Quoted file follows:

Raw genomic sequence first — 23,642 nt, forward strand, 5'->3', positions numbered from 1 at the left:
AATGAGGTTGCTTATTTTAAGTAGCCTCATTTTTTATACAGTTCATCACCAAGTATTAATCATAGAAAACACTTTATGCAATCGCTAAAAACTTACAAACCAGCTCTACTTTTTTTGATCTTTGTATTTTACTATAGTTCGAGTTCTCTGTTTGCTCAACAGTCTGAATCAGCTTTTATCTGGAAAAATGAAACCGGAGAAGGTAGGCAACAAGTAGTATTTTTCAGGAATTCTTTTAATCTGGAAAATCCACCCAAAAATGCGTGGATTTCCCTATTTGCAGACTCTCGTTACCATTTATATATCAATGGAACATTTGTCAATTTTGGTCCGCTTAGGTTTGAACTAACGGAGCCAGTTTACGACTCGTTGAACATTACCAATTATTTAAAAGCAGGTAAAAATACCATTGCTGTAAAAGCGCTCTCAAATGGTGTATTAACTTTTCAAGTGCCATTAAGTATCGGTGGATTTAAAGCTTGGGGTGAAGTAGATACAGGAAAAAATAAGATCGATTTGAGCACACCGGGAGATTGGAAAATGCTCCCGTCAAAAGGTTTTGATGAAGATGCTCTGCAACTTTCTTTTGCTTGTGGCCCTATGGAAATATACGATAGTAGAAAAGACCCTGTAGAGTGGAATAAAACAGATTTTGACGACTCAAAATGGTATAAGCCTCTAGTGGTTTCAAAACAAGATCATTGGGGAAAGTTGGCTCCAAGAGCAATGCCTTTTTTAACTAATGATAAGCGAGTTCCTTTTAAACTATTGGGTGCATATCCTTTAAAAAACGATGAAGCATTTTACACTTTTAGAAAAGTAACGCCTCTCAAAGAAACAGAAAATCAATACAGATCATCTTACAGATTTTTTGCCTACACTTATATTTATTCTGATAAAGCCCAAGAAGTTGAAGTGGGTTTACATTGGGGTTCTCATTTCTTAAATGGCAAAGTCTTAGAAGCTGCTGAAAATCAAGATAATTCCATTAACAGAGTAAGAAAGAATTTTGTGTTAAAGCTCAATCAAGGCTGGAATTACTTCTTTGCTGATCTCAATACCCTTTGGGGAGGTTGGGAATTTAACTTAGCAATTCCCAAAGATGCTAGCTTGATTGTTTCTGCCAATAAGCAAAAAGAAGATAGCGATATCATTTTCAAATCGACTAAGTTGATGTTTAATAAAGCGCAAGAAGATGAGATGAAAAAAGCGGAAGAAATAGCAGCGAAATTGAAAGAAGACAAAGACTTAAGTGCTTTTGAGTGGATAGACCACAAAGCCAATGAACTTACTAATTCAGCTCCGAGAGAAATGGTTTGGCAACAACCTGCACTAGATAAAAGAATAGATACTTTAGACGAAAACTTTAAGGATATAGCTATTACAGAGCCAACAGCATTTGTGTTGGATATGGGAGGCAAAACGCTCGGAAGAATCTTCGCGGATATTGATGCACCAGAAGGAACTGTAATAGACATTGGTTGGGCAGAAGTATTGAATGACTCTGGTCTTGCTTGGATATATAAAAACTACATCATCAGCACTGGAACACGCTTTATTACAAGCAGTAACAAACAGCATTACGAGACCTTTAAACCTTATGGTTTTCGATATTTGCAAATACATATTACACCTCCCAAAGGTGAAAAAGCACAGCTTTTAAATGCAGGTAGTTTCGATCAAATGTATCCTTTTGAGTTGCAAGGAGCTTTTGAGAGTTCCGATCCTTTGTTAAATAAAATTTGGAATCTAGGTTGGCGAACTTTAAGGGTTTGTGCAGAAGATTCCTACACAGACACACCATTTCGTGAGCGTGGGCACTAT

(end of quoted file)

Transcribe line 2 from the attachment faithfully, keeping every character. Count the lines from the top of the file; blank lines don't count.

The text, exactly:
AATGAGGTTGCTTATTTTAAGTAGCCTCATTTTTTATACAGTTCATCACCAAGTATTAATCATAGAAAACACTTTATGCAATCGCTAAAAACTTACAAACCAGCTCTACTTTTTTTGATCTTTGTATTTTACTATAGTTCGAGTTCTCTGTTTGCTCAACAGTCTGAATCAGCTTTTATCTGGAAAAATGAAACCGGAGAAGGTAGGCAACAAGTAGTATTTTTCAGGAATTCTTTTAATCTGGAAAATCCACCCAAAAATGCGTGGATTTCCCTATTTGCAGACTCTCGTTACCATTTATATATCAATGGAACATTTGTCAATTTTGGTCCGCTTAGGTTTGAACTAACGGAGCCAGTTTACGACTCGTTGAACATTACCAATTATTTAAAAGCAGGTAAAAATACCATTGCTGTAAAAGCGCTCTCAAATGGTGTATTAACTTTTCAAGTGCCATTAAGTATCGGTGGATTTAAAGCTTGGGGTGAAGTAGATACAGGAAAAAATAAGATCGATTTGAGCACACCGGGAGATTGGAAAATGCTCCCGTCAAAAGGTTTTGATGAAGATGCTCTGCAACTTTCTTTTGCTTGTGGCCCTATGGAAATATACGATAGTAGAAAAGACCCTGTAGAGTGGAATAAAACAGATTTTGACGACTCAAAATGGTATAAGCCTCTAGTGGTTTCAAAACAAGATCATTGGGGAAAGTTGGCTCCAAGAGCAATGCCTTTTTTAACTAATGATAAGCGAGTTCCTTTTAAACTATTGGGTGCATATCCTTTAAAAAACGATGAAGCATTTTACACTTTTAGAAAAGTAACGCCTCTCAAAGAAACAGAAAATCAATACAGATCATCTTACAGATTTTTTGCCTACACTTATATTTATTCTGATAAAGCCCAAGAAGTTGAAGTGGGTTTACATTGGGGTTCTCATTTCTTAAATGGCAAAGTCTTAGAAGCTGCTGAAAATCAAGATAATTCCATTAACAGAGTAAGAAAGAATTTTGTGTTAAAGCTCAATCAAGGCTGGAATTACTTCTTTGCTGATCTCAATACCCTTTGGGGAGGTTGGGAATTTAACTTAGCAATTCCCAAAGATGCTAGCTTGATTGTTTCTGCCAATAAGCAAAAAGAAGATAGCGATATCATTTTCAAATCGACTAAGTTGATGTTTAATAAAGCGCAAGAAGATGAGATGAAAAAAGCGGAAGAAATAGCAGCGAAATTGAAAGAAGACAAAGACTTAAGTGCTTTTGAGTGGATAGACCACAAAGCCAATGAACTTACTAATTCAGCTCCGAGAGAAATGGTTTGGCAACAACCTGCACTAGATAAAAGAATAGATACTTTAGACGAAAACTTTAAGGATATAGCTATTACAGAGCCAACAGCATTTGTGTTGGATATGGGAGGCAAAACGCTCGGAAGAATCTTCGCGGATATTGATGCACCAGAAGGAACTGTAATAGACATTGGTTGGGCAGAAGTATTGAATGACTCTGGTCTTGCTTGGATATATAAAAACTACATCATCAGCACTGGAACACGCTTTATTACAAGCAGTAACAAACAGCATTACGAGACCTTTAAACCTTATGGTTTTCGATATTTGCAAATACATATTACACCTCCCAAAGGTGAAAAAGCACAGCTTTTAAATGCAGGTAGTTTCGATCAAATGTATCCTTTTGAGTTGCAAGGAGCTTTTGAGAGTTCCGATCCTTTGTTAAATAAAATTTGGAATCTAGGTTGGCGAACTTTAAGGGTTTGTGCAGAAGATTCCTACACAGACACACCATTTCGTGAGCGTGGGCACTAT